In this tutorial we will look into an emerging CSS toy going by the name of Backdrop Filter. The backdrop-filter proposal is heavily influenced by the Apple design language, particularly that frosty-transparent-blurry-background seen in their most recent iOS and macOS interfaces. You’ll have noticed it in the Dock, the Contextual Menu, and the Notification centre.
I would venture a guess that the vast majority of web designers and developers are familiar with the concept of responsive design these days. If not, check out the Media Queries screencast. Since responsive design is so popular, it’s a good place to pick up a couple of tips for improving the way we develop websites and apps for multiple devices. Here are a couple of CSS tips to help you out.
:nth-child is a pseudo class used to select elements by a numeric expression. The syntax is quite different to most other aspects of CSS and can be a bit tricky to get your head around, to begin with. In this episode we’ll look at: the various ways of using :nth-child, the slightly more flexible :nth-of-type selector and their counterparts selectors :nth-last-child and :nth-last-of-type.
The @media rule allows conditional styling of elements. The conditions can be based on the type of media or known characteristics of the device being used. Combining media queries with fluid layout and flexible images, allows us to implement responsive web design. In this episode we’ll look at how @media queries can be used to change the styling of websites based on querying information about the device and two approaches for tackling page layout in responsive design.
In this series, I’ll be exploring different CSS values (and properties) each beginning with a different letter of the alphabet. We know that sometimes screencasts are just not enough, in this article I’ve added a new quick tip/lesson about the line-height property for you.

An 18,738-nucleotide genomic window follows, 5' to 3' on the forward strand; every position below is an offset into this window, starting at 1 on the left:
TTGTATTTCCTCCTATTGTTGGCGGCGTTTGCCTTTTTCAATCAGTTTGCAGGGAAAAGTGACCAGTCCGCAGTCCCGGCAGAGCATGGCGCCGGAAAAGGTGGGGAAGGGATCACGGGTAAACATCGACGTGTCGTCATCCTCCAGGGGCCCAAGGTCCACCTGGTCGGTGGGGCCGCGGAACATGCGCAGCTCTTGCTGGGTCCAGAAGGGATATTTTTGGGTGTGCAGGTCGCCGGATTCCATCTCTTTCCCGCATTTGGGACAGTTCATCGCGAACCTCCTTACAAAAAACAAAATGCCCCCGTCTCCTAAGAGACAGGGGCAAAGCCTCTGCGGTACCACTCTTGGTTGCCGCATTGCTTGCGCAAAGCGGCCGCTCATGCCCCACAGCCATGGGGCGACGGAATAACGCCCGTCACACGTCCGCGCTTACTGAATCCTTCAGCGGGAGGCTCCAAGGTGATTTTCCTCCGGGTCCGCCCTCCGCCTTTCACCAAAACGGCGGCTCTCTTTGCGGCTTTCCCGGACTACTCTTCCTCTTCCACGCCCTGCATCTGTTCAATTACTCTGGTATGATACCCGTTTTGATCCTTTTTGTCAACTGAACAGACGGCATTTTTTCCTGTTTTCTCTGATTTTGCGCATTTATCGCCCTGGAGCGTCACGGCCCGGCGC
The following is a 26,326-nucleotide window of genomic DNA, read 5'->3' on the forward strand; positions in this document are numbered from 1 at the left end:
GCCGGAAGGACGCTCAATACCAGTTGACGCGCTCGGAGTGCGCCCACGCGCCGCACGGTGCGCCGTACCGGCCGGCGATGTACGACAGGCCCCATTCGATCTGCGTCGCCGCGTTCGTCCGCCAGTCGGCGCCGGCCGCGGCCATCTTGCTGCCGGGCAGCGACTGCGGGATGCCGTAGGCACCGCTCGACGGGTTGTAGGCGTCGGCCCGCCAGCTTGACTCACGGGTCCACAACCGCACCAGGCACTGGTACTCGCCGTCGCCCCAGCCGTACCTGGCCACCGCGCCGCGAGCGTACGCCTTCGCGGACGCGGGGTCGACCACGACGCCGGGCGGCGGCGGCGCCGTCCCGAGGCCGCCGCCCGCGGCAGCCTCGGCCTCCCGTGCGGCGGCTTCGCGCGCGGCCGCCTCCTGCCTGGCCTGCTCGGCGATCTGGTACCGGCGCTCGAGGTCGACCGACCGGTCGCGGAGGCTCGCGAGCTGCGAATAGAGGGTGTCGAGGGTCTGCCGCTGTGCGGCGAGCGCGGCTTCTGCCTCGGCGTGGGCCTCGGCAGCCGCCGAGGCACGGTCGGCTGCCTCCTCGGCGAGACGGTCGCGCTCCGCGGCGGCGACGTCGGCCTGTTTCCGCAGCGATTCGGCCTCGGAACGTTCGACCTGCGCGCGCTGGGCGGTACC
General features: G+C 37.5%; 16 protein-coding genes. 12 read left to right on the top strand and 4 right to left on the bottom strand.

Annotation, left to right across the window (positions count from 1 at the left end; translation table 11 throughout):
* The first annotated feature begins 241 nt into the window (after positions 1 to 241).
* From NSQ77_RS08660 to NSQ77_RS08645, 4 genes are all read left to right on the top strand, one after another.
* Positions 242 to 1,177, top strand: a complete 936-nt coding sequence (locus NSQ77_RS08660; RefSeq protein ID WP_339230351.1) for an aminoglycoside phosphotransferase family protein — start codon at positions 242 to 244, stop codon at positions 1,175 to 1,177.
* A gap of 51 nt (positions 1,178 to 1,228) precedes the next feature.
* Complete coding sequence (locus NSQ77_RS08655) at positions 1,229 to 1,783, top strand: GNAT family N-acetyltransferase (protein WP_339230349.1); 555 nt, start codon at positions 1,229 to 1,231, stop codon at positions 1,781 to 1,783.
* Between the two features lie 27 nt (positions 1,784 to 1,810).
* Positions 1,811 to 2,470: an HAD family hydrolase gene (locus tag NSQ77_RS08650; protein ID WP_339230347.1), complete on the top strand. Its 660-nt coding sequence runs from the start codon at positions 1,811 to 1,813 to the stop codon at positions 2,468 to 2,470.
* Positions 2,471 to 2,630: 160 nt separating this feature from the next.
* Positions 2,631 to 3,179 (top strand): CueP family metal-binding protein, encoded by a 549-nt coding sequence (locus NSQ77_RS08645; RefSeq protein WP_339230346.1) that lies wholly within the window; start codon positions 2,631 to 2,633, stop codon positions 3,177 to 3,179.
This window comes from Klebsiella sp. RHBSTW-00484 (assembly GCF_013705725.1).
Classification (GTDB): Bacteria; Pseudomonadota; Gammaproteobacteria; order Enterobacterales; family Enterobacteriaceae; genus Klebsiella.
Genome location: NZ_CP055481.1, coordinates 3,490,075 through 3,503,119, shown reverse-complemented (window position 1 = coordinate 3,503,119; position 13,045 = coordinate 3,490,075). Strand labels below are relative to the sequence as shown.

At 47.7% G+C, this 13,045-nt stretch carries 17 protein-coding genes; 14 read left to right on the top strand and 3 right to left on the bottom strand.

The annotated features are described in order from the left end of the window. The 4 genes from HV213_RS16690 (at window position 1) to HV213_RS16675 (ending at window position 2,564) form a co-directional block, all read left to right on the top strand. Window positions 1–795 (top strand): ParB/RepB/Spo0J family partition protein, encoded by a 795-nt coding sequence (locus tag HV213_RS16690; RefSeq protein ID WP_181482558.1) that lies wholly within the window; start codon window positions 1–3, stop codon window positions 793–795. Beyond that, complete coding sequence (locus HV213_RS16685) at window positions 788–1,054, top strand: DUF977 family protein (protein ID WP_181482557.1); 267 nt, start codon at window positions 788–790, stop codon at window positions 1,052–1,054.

The CSS line-height property acts in a similar way to leading in print design. It allows us to control the spacing between lines in paragraphs, headings and other text elements. line-height can also be used as a base to create consistent vertical rhythm and spacing throughout an entire project.
Throughout this series we’ve become familiar with Grid syntax, learned about some efficient ways of laying out elements on a page, and said goodbye to some old habits. In this tutorial we’re going to apply all of that to some practical responsive web design.
When creating animations on the web, you can't really go far without running into CSS animations. What CSS animations do is pretty simple. They allow you to animate CSS properties by having you specify what your CSS properties will do at various points in time. These "points in time" have a very specific name. They are known as keyframes.
It used to be that detecting screen resolution was enough to ensure people saw your content properly. You had big screens. You had small screens. The amount of pixels these devices had directly correlated with the screen size. As displays started to get more pixels crammed into ever smaller regions, just knowing the resolution was no longer enough. It became important to know about the pixel density - commonly referred to as dots per inch or DPI.